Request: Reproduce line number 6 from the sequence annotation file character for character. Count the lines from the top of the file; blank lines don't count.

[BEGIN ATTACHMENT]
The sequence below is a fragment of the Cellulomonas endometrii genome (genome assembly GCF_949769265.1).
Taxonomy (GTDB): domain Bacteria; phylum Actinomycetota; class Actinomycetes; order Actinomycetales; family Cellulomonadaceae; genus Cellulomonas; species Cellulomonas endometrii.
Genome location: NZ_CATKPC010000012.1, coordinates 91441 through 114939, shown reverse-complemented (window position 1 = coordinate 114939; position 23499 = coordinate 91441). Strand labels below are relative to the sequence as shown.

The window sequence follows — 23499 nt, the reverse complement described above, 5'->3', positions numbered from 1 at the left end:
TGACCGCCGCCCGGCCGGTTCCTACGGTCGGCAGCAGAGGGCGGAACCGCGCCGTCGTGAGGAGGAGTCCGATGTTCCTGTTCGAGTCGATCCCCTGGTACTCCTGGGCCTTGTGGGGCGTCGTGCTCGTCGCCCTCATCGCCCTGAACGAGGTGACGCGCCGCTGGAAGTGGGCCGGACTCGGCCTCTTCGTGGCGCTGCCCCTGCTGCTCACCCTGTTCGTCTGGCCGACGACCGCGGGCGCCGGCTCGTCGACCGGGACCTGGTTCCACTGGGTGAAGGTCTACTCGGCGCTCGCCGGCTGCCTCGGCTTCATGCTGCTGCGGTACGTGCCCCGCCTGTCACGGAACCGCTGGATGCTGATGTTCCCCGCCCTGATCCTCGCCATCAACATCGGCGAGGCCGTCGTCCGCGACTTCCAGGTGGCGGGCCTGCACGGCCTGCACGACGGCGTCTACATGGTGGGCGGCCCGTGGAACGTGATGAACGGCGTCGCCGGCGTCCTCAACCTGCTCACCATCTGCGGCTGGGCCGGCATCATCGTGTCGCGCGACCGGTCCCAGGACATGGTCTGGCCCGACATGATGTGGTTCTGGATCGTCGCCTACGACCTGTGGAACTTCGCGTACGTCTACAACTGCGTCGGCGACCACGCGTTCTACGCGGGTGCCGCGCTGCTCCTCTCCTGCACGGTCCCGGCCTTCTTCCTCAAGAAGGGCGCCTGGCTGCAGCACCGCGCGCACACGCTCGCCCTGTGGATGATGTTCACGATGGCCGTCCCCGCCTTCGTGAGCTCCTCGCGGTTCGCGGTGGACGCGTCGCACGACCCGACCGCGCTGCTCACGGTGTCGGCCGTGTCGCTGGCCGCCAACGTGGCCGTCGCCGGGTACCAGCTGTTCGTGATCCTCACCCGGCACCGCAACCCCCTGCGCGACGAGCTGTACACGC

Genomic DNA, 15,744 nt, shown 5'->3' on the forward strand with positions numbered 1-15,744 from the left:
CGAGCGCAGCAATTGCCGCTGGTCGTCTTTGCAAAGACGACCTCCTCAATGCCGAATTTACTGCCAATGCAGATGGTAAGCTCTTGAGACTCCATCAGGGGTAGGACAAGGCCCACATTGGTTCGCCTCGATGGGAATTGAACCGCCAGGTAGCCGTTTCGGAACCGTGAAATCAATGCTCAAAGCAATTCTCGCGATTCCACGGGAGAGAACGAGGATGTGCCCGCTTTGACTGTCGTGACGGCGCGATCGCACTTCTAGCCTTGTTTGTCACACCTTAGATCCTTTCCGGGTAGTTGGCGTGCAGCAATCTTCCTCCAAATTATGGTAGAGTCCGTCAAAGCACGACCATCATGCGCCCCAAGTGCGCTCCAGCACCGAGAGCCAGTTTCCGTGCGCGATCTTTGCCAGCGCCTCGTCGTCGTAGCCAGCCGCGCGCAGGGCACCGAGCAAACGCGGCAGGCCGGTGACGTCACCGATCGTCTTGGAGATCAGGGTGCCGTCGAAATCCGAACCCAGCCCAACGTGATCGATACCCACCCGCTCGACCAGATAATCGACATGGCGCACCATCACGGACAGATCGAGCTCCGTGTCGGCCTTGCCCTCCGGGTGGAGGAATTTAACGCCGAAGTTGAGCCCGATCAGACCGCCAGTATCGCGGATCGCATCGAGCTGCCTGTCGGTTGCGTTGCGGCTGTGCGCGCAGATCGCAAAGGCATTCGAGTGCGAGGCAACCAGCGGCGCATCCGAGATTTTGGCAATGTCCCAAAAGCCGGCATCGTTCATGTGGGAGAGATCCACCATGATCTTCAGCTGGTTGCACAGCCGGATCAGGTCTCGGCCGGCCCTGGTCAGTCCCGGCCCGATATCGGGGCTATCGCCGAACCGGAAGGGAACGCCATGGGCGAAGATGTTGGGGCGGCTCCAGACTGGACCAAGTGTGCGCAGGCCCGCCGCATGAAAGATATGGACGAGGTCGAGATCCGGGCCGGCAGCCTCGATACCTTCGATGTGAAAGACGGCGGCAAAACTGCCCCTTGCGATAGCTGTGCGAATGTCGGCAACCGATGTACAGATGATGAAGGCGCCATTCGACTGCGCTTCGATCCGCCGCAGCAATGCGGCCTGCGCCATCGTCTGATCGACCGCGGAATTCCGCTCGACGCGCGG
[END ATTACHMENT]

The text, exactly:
Genomic DNA, 15,744 nt, shown 5'->3' on the forward strand with positions numbered 1-15,744 from the left: